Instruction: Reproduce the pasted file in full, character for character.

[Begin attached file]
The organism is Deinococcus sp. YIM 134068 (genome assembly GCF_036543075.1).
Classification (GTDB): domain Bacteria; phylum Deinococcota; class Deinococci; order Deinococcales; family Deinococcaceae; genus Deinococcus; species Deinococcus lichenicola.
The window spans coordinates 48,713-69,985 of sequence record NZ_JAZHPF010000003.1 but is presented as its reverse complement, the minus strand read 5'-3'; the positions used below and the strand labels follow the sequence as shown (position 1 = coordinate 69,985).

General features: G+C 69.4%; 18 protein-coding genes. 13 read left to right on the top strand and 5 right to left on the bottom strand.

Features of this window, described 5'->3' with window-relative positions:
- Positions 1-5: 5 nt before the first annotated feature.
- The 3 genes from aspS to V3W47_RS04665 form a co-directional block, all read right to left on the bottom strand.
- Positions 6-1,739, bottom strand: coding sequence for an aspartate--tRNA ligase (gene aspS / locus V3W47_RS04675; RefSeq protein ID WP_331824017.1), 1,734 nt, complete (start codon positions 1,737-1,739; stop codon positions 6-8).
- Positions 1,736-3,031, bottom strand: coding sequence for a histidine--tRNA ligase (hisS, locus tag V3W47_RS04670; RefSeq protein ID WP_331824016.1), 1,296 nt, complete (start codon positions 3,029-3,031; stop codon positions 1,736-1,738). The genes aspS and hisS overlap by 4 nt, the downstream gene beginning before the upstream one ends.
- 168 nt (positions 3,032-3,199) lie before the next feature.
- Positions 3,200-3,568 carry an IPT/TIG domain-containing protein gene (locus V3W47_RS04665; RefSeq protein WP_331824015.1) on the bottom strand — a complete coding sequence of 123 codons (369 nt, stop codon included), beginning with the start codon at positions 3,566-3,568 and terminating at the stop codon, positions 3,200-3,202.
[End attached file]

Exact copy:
The organism is Deinococcus sp. YIM 134068 (genome assembly GCF_036543075.1).
Classification (GTDB): domain Bacteria; phylum Deinococcota; class Deinococci; order Deinococcales; family Deinococcaceae; genus Deinococcus; species Deinococcus lichenicola.
The window spans coordinates 48,713-69,985 of sequence record NZ_JAZHPF010000003.1 but is presented as its reverse complement, the minus strand read 5'-3'; the positions used below and the strand labels follow the sequence as shown (position 1 = coordinate 69,985).

General features: G+C 69.4%; 18 protein-coding genes. 13 read left to right on the top strand and 5 right to left on the bottom strand.

Features of this window, described 5'->3' with window-relative positions:
- Positions 1-5: 5 nt before the first annotated feature.
- The 3 genes from aspS to V3W47_RS04665 form a co-directional block, all read right to left on the bottom strand.
- Positions 6-1,739, bottom strand: coding sequence for an aspartate--tRNA ligase (gene aspS / locus V3W47_RS04675; RefSeq protein ID WP_331824017.1), 1,734 nt, complete (start codon positions 1,737-1,739; stop codon positions 6-8).
- Positions 1,736-3,031, bottom strand: coding sequence for a histidine--tRNA ligase (hisS, locus tag V3W47_RS04670; RefSeq protein ID WP_331824016.1), 1,296 nt, complete (start codon positions 3,029-3,031; stop codon positions 1,736-1,738). The genes aspS and hisS overlap by 4 nt, the downstream gene beginning before the upstream one ends.
- 168 nt (positions 3,032-3,199) lie before the next feature.
- Positions 3,200-3,568 carry an IPT/TIG domain-containing protein gene (locus V3W47_RS04665; RefSeq protein WP_331824015.1) on the bottom strand — a complete coding sequence of 123 codons (369 nt, stop codon included), beginning with the start codon at positions 3,566-3,568 and terminating at the stop codon, positions 3,200-3,202.